Unlike everything else in the Caribbean, the mid-morning downpour is right on time.
“Hurry up and jump in the river before you get wet!” jokes our tour guide.
He is referring to the river that lolls out of the mouth of the Actun Tunichil Muknal cave like some glassy tongue.
Mythically linked to the Mayan underworld of Xibalba, this cave system was the site of gory sacrifices spanning from 1 CE to 1000 CE. After the civilization collapsed, the ATM caves were abandoned for over a thousand years, only remembered by wary locals who feared the black abyss where so many spirits had been surrendered to the gods.
It was re-discovered by archeological scientists in 1989 and opened to the general public in 1998. Unfortunately, one of the generals in this public unintentionally re-enacted one of the rituals when he dropped his camera onto a skull and cracked a hole in it. The new gods of the caves, aka the Institute of Archeology, immediately prohibited their use.
Therefore, with nothing but the clothes on my back (I also draped some on my front to appease the gods of modesty), I doggy-paddle through the liminal entrance and into the darkness beyond.
During Mayan times it would be heretical to allow rag-tag foreigners inside hallowed grounds — it was for purified religious elite only. But things have changed. Now, any secular schmuck with a 100 bucks can waltz on in.
Our guide explains how the entryway was used by Pre-Classical Maya (up to 250 CE) to offer benign gifts like pottery. However, once blood became recognized as vital for the functioning of the cosmos, focus shifts from food and bowls to animals and genitals. Priests scar themselves to offer blood to deities like Ixchel, the goddess of fertility.
The rituals intensify as the civilization declines. When food droughts become common, military power uncommon, and social cohesion nowhere to be found, suddenly a pricked finger is not enough. During the darkest hours, infant skulls are crushed to satiate the demanding gods.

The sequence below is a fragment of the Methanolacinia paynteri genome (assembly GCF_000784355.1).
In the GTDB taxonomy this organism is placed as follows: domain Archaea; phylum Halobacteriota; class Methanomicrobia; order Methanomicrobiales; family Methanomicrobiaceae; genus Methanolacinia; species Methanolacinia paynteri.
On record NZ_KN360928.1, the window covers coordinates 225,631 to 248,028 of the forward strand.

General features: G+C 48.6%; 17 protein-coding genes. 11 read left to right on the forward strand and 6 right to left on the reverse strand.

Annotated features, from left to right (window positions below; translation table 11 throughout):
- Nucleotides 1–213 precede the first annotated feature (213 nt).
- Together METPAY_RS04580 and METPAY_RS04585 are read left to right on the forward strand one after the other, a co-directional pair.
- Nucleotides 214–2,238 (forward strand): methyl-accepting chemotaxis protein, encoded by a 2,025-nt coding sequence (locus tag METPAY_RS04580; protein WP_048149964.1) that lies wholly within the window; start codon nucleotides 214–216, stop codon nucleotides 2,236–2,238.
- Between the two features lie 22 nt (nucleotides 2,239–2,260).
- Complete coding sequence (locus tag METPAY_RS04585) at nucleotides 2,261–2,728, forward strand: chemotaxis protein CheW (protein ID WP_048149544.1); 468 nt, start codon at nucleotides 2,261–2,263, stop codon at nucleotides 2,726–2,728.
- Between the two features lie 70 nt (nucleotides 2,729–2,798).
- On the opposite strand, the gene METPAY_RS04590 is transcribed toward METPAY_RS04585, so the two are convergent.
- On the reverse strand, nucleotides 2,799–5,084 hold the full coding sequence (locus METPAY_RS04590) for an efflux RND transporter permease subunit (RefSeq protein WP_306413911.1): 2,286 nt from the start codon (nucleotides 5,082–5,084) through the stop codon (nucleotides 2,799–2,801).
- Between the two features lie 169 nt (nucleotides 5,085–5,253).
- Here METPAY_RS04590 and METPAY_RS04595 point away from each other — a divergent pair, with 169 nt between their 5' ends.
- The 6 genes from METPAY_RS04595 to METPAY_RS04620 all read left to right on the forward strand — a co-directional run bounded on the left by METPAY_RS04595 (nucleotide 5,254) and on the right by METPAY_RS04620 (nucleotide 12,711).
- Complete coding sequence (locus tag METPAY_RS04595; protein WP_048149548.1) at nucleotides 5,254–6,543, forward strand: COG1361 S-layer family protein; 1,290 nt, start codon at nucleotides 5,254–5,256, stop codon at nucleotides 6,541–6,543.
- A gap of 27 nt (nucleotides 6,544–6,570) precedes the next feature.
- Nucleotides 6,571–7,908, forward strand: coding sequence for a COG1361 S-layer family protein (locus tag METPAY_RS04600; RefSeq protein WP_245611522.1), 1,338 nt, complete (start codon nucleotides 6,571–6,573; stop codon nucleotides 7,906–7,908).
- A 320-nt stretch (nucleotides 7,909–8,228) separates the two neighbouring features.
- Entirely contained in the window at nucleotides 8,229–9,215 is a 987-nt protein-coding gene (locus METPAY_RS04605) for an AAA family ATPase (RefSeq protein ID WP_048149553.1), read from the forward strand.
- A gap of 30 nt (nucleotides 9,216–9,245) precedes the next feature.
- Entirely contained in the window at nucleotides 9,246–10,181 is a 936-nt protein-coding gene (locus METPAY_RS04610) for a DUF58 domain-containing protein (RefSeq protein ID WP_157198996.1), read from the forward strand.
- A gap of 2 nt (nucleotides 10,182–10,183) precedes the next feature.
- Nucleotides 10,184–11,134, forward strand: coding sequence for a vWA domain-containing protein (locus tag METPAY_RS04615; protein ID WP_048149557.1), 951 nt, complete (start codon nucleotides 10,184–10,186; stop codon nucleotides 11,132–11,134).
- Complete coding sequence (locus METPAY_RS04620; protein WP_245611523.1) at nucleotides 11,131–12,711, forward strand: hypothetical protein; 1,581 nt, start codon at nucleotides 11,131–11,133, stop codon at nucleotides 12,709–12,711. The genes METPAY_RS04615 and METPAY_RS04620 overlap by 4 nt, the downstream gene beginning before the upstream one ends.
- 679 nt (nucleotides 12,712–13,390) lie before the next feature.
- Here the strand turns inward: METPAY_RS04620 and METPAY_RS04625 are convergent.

The eerie ambiance superimposes itself over the surreal geometry of the rock. Stalactities sag like crystal beards and stalagmites rise like inflamed bones while “J-Lo”, a nubile slab of shimmering stone, writhes curvaceously. All these phantasmagoric formations, these calcified cephalopods waiting in the rayless dark, are caused by water sliding down rock.
They emerge from the blackness for a brief moment and then return. And as everyone turns off the headlamps, so do we.
An individual could go mad if they spent too much time here, but our brief interval feels therapeutic.
Oftentimes we push aside that which we need the most, so the silence and darkness ends when spurts of small talk eek out to create familiarity in a place so unfamiliar. This, most likely, would have been sacrificed by the Mayans as well because superfluous words get in the way of essential silence.
But enough of that whining.
After delicately ascending a slippery rock, I yank on wet socks and tip-toe towards an underground graveyard of twinkling bone and carved clay. Over 1400 artifacts and 14 bodies have been uncovered here. Clay pots were broken open and the jagged shards left behind to allow indwelling spirits to be released — the same reason why “kill holes” were placed in the famed Monkey Pot. These brittle fragments share space with chalky bones that melt like hot wax into the sediment below.
One of the most striking finds is the so-called “Crystal Maiden”, a teenage sacrificial victim who, contrary to the name, was in fact male. He’s been reclining in his death pose for over 1,000 years and is forever fused to the limestone floor.
Gazing pensively at the calcified bones, I wonder what Xibalba is like.